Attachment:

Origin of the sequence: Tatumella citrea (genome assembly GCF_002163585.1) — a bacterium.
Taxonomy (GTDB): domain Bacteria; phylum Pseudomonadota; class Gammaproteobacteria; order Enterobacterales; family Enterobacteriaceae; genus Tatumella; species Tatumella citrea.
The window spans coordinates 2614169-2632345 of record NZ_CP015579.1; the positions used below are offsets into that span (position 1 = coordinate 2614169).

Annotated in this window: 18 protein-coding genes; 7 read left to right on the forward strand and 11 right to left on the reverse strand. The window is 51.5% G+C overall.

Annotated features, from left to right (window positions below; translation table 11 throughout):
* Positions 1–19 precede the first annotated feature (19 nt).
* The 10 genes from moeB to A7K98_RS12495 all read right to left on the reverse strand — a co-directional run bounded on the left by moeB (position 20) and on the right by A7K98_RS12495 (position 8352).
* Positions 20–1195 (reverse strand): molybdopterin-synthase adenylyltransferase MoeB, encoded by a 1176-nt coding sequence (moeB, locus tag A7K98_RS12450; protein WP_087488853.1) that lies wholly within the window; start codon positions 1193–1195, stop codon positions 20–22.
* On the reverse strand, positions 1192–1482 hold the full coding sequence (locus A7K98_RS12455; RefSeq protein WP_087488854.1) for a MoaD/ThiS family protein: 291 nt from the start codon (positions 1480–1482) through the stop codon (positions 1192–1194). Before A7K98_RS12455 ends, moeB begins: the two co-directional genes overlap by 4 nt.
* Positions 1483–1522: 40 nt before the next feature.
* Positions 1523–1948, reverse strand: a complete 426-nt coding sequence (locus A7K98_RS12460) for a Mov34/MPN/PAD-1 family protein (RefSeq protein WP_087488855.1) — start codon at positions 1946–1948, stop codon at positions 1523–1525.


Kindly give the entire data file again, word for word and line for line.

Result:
Origin of the sequence: Tatumella citrea (genome assembly GCF_002163585.1) — a bacterium.
Taxonomy (GTDB): domain Bacteria; phylum Pseudomonadota; class Gammaproteobacteria; order Enterobacterales; family Enterobacteriaceae; genus Tatumella; species Tatumella citrea.
The window spans coordinates 2614169-2632345 of record NZ_CP015579.1; the positions used below are offsets into that span (position 1 = coordinate 2614169).

Annotated in this window: 18 protein-coding genes; 7 read left to right on the forward strand and 11 right to left on the reverse strand. The window is 51.5% G+C overall.

Annotated features, from left to right (window positions below; translation table 11 throughout):
* Positions 1–19 precede the first annotated feature (19 nt).
* The 10 genes from moeB to A7K98_RS12495 all read right to left on the reverse strand — a co-directional run bounded on the left by moeB (position 20) and on the right by A7K98_RS12495 (position 8352).
* Positions 20–1195 (reverse strand): molybdopterin-synthase adenylyltransferase MoeB, encoded by a 1176-nt coding sequence (moeB, locus tag A7K98_RS12450; protein WP_087488853.1) that lies wholly within the window; start codon positions 1193–1195, stop codon positions 20–22.
* On the reverse strand, positions 1192–1482 hold the full coding sequence (locus A7K98_RS12455; RefSeq protein WP_087488854.1) for a MoaD/ThiS family protein: 291 nt from the start codon (positions 1480–1482) through the stop codon (positions 1192–1194). Before A7K98_RS12455 ends, moeB begins: the two co-directional genes overlap by 4 nt.
* Positions 1483–1522: 40 nt before the next feature.
* Positions 1523–1948, reverse strand: a complete 426-nt coding sequence (locus A7K98_RS12460) for a Mov34/MPN/PAD-1 family protein (RefSeq protein WP_087488855.1) — start codon at positions 1946–1948, stop codon at positions 1523–1525.